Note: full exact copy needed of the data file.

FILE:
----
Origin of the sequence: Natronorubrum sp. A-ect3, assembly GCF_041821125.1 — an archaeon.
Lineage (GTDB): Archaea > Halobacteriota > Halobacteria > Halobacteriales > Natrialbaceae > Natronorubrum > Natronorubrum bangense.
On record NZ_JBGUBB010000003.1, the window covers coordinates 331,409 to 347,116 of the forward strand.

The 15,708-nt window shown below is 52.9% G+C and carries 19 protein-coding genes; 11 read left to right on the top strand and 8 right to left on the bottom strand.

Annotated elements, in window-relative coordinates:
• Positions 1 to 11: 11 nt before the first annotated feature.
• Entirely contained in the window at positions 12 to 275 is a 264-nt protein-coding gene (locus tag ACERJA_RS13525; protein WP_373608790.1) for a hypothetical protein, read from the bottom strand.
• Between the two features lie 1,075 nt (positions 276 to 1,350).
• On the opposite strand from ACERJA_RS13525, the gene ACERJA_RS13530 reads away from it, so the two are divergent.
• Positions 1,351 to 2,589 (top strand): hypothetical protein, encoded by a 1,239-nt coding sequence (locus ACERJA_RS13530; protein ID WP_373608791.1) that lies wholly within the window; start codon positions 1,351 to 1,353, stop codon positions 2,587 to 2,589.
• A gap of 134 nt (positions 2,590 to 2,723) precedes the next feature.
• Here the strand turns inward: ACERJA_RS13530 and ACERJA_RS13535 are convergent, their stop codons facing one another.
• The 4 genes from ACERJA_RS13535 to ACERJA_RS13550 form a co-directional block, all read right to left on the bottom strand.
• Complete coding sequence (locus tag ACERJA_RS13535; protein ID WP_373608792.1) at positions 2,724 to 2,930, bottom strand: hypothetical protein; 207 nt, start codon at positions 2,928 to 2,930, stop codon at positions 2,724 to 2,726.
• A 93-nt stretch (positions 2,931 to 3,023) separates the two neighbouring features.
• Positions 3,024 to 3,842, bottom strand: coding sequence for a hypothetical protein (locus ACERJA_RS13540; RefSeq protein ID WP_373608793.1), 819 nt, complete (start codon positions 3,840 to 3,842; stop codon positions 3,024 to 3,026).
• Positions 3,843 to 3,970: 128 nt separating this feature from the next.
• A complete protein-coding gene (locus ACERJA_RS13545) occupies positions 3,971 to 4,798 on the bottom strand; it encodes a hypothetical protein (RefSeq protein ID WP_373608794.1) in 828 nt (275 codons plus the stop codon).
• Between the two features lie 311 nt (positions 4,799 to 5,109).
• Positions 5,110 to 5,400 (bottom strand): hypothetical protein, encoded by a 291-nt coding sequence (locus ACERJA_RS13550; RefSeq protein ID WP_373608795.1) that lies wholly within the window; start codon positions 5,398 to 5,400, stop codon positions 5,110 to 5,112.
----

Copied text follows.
Origin of the sequence: Natronorubrum sp. A-ect3, assembly GCF_041821125.1 — an archaeon.
Lineage (GTDB): Archaea > Halobacteriota > Halobacteria > Halobacteriales > Natrialbaceae > Natronorubrum > Natronorubrum bangense.
On record NZ_JBGUBB010000003.1, the window covers coordinates 331,409 to 347,116 of the forward strand.

The 15,708-nt window shown below is 52.9% G+C and carries 19 protein-coding genes; 11 read left to right on the top strand and 8 right to left on the bottom strand.

Annotated elements, in window-relative coordinates:
• Positions 1 to 11: 11 nt before the first annotated feature.
• Entirely contained in the window at positions 12 to 275 is a 264-nt protein-coding gene (locus tag ACERJA_RS13525; protein WP_373608790.1) for a hypothetical protein, read from the bottom strand.
• Between the two features lie 1,075 nt (positions 276 to 1,350).
• On the opposite strand from ACERJA_RS13525, the gene ACERJA_RS13530 reads away from it, so the two are divergent.
• Positions 1,351 to 2,589 (top strand): hypothetical protein, encoded by a 1,239-nt coding sequence (locus ACERJA_RS13530; protein ID WP_373608791.1) that lies wholly within the window; start codon positions 1,351 to 1,353, stop codon positions 2,587 to 2,589.
• A gap of 134 nt (positions 2,590 to 2,723) precedes the next feature.
• Here the strand turns inward: ACERJA_RS13530 and ACERJA_RS13535 are convergent, their stop codons facing one another.
• The 4 genes from ACERJA_RS13535 to ACERJA_RS13550 form a co-directional block, all read right to left on the bottom strand.
• Complete coding sequence (locus tag ACERJA_RS13535; protein ID WP_373608792.1) at positions 2,724 to 2,930, bottom strand: hypothetical protein; 207 nt, start codon at positions 2,928 to 2,930, stop codon at positions 2,724 to 2,726.
• A 93-nt stretch (positions 2,931 to 3,023) separates the two neighbouring features.
• Positions 3,024 to 3,842, bottom strand: coding sequence for a hypothetical protein (locus ACERJA_RS13540; RefSeq protein ID WP_373608793.1), 819 nt, complete (start codon positions 3,840 to 3,842; stop codon positions 3,024 to 3,026).
• Positions 3,843 to 3,970: 128 nt separating this feature from the next.
• A complete protein-coding gene (locus ACERJA_RS13545) occupies positions 3,971 to 4,798 on the bottom strand; it encodes a hypothetical protein (RefSeq protein ID WP_373608794.1) in 828 nt (275 codons plus the stop codon).
• Between the two features lie 311 nt (positions 4,799 to 5,109).
• Positions 5,110 to 5,400 (bottom strand): hypothetical protein, encoded by a 291-nt coding sequence (locus ACERJA_RS13550; RefSeq protein ID WP_373608795.1) that lies wholly within the window; start codon positions 5,398 to 5,400, stop codon positions 5,110 to 5,112.